Nestlé Chocolate Chip Cookie Dough Recalled After Wood Fragments Found Inside
The FDA warns that the convenient treats were distributed to retailers across the U.S.
No matter what level of cooking skills you may have, keeping your home stocked with freshly baked sweet treats can be easy, thanks to prepackaged cookie dough. The convenient products have become something of a kitchen mainstay by providing delicious homemade-style desserts without requiring a mixing bowl or measuring cups. But you might want to take a minute to double-check your supplies before you go to bake your next batch: Nestlé just recalled some of its chocolate chip cookie dough after wood fragments were found inside. Read on to see if you're affected by the move.
Nestlé just pulled some of its chocolate chip cookie dough from shelves.
On Aug. 11, the U.S. Food & Drug Administration (FDA) announced that Nestlé USA had issued a voluntary recall of 16.5-ounce packages of its Toll House Chocolate Chip Cookie Dough "break and bake" bars. The affected products have batch numbers 311457531K and 311557534K, and the best-by dates 8/22/23 and 10/23/23 printed on the side of the packaging.
According to the agency's notice, the items were shipped to retailers within the U.S. The company clarifies that no other Nestlé Toll House products are affected by the recall.
The company issued the recall after receiving customer complaints.
While cookies can allow for some creative toppings and additional ingredients, the latest recall is due to an unexpected hazard. The company said the affected products could potentially contain wood fragments, which it discovered after it received complaints from "a small number of consumers."
"We are working with the [FDA] on this voluntary recall and will cooperate with them fully," Nestlé USA wrote in the recall notice. "We are confident that this is an isolated issue, and we have taken action to address."
Here's what you should do if you purchased the recalled cookie dough.
So far, the company says there have been no reports of "illnesses or injuries" related to the product. However, they advise anyone who purchased the recalled cookie dough not to bake or consume the product. Instead, they should return the item to its place of purchase, where they can receive a replacement or a refund.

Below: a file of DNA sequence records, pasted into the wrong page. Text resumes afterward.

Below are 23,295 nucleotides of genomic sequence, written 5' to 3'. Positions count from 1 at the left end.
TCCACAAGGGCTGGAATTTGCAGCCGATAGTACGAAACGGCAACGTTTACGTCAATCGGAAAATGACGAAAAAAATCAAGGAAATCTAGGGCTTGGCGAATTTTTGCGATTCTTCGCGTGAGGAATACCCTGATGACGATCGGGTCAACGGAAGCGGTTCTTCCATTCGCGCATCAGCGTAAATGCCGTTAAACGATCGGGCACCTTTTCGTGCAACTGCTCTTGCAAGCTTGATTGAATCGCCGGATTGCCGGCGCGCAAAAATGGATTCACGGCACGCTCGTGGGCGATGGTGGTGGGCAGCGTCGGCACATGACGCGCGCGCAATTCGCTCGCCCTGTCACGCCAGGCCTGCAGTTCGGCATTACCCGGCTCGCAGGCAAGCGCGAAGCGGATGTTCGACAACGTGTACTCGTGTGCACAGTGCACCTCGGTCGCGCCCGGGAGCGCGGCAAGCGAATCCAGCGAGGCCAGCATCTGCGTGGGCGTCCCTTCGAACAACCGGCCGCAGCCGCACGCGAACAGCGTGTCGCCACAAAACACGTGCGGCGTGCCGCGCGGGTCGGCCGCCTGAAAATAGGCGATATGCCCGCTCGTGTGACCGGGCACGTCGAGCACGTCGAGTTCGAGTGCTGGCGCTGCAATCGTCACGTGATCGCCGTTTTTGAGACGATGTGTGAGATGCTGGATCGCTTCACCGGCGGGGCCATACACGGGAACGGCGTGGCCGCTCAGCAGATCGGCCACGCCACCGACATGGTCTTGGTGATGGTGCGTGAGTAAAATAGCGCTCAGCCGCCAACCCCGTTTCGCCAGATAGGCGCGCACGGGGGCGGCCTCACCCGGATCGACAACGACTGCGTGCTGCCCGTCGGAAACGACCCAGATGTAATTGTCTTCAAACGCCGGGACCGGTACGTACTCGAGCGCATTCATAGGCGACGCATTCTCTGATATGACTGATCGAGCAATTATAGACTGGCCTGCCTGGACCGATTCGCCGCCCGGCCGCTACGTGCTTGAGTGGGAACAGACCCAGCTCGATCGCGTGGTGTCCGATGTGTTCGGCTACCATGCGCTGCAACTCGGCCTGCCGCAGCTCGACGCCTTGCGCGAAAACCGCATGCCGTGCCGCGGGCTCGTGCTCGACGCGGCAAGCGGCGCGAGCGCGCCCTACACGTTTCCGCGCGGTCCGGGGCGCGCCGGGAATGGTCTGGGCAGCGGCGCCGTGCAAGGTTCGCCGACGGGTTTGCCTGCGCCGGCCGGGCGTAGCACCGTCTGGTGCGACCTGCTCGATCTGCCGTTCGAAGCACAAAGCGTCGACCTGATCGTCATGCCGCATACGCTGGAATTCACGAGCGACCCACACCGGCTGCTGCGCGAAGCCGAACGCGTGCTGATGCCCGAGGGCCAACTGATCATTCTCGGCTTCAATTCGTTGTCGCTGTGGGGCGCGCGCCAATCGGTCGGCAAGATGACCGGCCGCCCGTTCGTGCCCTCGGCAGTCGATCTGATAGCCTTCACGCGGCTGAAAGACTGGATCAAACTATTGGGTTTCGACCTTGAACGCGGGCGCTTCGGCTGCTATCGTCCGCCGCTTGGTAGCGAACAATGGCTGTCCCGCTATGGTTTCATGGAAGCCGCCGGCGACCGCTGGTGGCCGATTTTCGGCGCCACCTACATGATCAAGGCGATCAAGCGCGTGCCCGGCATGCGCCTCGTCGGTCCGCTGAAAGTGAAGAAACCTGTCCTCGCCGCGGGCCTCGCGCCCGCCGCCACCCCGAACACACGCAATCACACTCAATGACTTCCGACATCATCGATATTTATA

"The quality, safety, and integrity of our products remain our number one priority," the company wrote in its notice. "We sincerely apologize for any inconvenience this action represents to both our consumers and retail customers."
Customers with questions or concerns can also reach Nestlé by calling a hotline listed on the recall notice.
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This isn't the only recent case in which a company has recalled a food product.
Health and safety systems in place in the U.S. make it much less likely for potentially dangerous products to make it onto shelves. But occasionally, manufacturers might only discover a problem after food and beverage items have been shipped to stores and placed on sale—including in a few recent notable examples.
Last month, the FDA announced that Coca-Cola Bottling Group United had issued a recall for 177 cases of its Coca-Cola Ultimate products, Food Safety News reported. The company says it pulled the product due to a packaging problem in which Coca-Cola Ultimate was shipped in bottles incorrectly labeled as Coca-Cola Ultimate Zero Sugar. The mix-up created a potential health hazard for people with certain underlying health conditions who can't consume too much sugar.
On July 18, Dreyer's Grand Ice Cream, Inc. announced it was voluntarily recalling some of its Outshine No Sugar Added Strawberry Fruit Bars sold at popular retailers, including Walmart, Kroger, and Shoprite. In this case, the company pulled the items after discovering they "may contain trace amounts of milk," which created an undeclared allergen hazard.
And a similar situation unfolded weeks later when Frito-Lay announced a voluntary recall of some of its Doritos Nacho Cheese Flavored Tortilla Chips on Aug. 1. The company said it was pulling a "limited number" of the product because it could "contain undeclared soy and wheat ingredients from spicy sweet chili tortilla chips."
- Source: https://www.fda.gov/safety/recalls-market-withdrawals-safety-alerts/nestle-usa-announces-voluntary-recall-limited-quantity-nestler-toll-houser-chocolate-chip-cookie
- Source: https://www.fda.gov/safety/recalls-market-withdrawals-safety-alerts/dreyers-grand-ice-cream-inc-issues-allergy-alert-undeclared-milk-outshine-no-sugar-added-strawberry
- Source: https://www.fda.gov/safety/recalls-market-withdrawals-safety-alerts/frito-lay-issues-allergy-alert-undeclared-soy-and-wheat-doritos-nacho-cheese-flavored-tortilla-chips